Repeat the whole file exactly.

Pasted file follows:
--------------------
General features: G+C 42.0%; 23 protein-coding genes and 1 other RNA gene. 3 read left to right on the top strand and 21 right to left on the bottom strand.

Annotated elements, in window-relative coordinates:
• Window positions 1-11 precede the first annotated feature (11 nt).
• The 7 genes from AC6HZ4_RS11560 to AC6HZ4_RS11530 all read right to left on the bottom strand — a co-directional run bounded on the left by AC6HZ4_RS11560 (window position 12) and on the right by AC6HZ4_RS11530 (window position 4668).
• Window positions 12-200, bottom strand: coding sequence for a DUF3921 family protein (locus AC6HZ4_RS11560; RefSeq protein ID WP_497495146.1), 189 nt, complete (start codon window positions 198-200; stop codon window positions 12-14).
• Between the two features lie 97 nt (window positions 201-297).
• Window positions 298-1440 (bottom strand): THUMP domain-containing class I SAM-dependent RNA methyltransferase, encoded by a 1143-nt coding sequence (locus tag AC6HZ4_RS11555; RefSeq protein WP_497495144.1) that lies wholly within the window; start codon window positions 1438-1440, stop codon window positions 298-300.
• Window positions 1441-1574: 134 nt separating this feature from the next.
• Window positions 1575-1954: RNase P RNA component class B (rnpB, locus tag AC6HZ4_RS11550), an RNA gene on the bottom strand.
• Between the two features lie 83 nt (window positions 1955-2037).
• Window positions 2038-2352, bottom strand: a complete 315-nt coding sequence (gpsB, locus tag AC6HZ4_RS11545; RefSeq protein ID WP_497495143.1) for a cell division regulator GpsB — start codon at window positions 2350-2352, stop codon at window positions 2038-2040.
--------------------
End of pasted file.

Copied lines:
General features: G+C 42.0%; 23 protein-coding genes and 1 other RNA gene. 3 read left to right on the top strand and 21 right to left on the bottom strand.

Annotated elements, in window-relative coordinates:
• Window positions 1-11 precede the first annotated feature (11 nt).
• The 7 genes from AC6HZ4_RS11560 to AC6HZ4_RS11530 all read right to left on the bottom strand — a co-directional run bounded on the left by AC6HZ4_RS11560 (window position 12) and on the right by AC6HZ4_RS11530 (window position 4668).
• Window positions 12-200, bottom strand: coding sequence for a DUF3921 family protein (locus AC6HZ4_RS11560; RefSeq protein ID WP_497495146.1), 189 nt, complete (start codon window positions 198-200; stop codon window positions 12-14).
• Between the two features lie 97 nt (window positions 201-297).
• Window positions 298-1440 (bottom strand): THUMP domain-containing class I SAM-dependent RNA methyltransferase, encoded by a 1143-nt coding sequence (locus tag AC6HZ4_RS11555; RefSeq protein WP_497495144.1) that lies wholly within the window; start codon window positions 1438-1440, stop codon window positions 298-300.
• Window positions 1441-1574: 134 nt separating this feature from the next.
• Window positions 1575-1954: RNase P RNA component class B (rnpB, locus tag AC6HZ4_RS11550), an RNA gene on the bottom strand.
• Between the two features lie 83 nt (window positions 1955-2037).
• Window positions 2038-2352, bottom strand: a complete 315-nt coding sequence (gpsB, locus tag AC6HZ4_RS11545; RefSeq protein ID WP_497495143.1) for a cell division regulator GpsB — start codon at window positions 2350-2352, stop codon at window positions 2038-2040.